Description: Due to old age, mental or physical illness, or injury, some people find themselves in need of help with the basics actions of everyday life. Long-term care insurance covers you for this and helps lift the burden of care from yourself and your loved ones.

Categories: Videos Tags:

Long Term Care Insurance Underwriting

December 10, 2011 Leave a comment

Every long term care insurance company has an underwriter whose job is to assess the health condition of an LTCI buyer and the findings of his work will determine the buyer’s annual premium and amount of coverage.

So, it is advisable to seek assistance from a licensed LTCI agent who can help you lobby for a policy which will meet your health care requirements and budget.

Now if you’re below 50 years old and you boast excellent health, you probably won’t encounter any issues with an insurance firm. In fact, young policyholders of long term care plans are currently enjoying low annual premiums as they’ve managed to avail of the good health discount which ranges from 10% to 15%. Even if their health changes in the future, they won’t lose this privilege.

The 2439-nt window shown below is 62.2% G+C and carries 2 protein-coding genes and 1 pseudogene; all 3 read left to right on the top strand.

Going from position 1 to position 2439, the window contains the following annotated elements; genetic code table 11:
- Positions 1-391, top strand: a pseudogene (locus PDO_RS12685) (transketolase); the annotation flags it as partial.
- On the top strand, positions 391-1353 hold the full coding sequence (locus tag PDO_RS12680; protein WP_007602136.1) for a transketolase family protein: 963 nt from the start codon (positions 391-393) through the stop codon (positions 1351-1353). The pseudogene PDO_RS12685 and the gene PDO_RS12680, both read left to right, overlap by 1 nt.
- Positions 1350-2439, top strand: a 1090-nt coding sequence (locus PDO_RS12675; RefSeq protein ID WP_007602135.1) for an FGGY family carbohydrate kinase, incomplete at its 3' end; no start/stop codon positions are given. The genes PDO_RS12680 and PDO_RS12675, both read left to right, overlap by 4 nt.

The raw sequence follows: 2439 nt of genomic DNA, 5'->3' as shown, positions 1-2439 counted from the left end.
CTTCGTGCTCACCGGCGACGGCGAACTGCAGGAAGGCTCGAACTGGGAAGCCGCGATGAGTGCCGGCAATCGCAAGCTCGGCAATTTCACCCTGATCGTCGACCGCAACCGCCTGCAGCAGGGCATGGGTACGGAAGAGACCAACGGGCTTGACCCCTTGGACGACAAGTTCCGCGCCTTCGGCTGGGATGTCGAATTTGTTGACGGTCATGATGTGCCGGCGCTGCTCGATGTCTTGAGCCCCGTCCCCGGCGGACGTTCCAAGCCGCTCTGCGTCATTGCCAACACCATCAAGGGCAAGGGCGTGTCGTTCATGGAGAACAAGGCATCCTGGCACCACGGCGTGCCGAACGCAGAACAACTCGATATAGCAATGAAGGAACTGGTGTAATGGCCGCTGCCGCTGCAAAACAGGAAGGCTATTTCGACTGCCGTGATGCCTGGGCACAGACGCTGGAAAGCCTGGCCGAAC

Apart from your health condition you also have to consider your assets before buying a policy. Although I mentioned earlier that insurance companies are more concerned about a person’s health than his money, I didn’t say they don’t require it.

Even though owning a long term care insurance policy is necessary these days, it is unfortunately not designed for everyone. Those with an annual income of $75,000 or more will definitely be able to afford it, but if you’re earning less than this you have to think 10 times before putting your money on this product.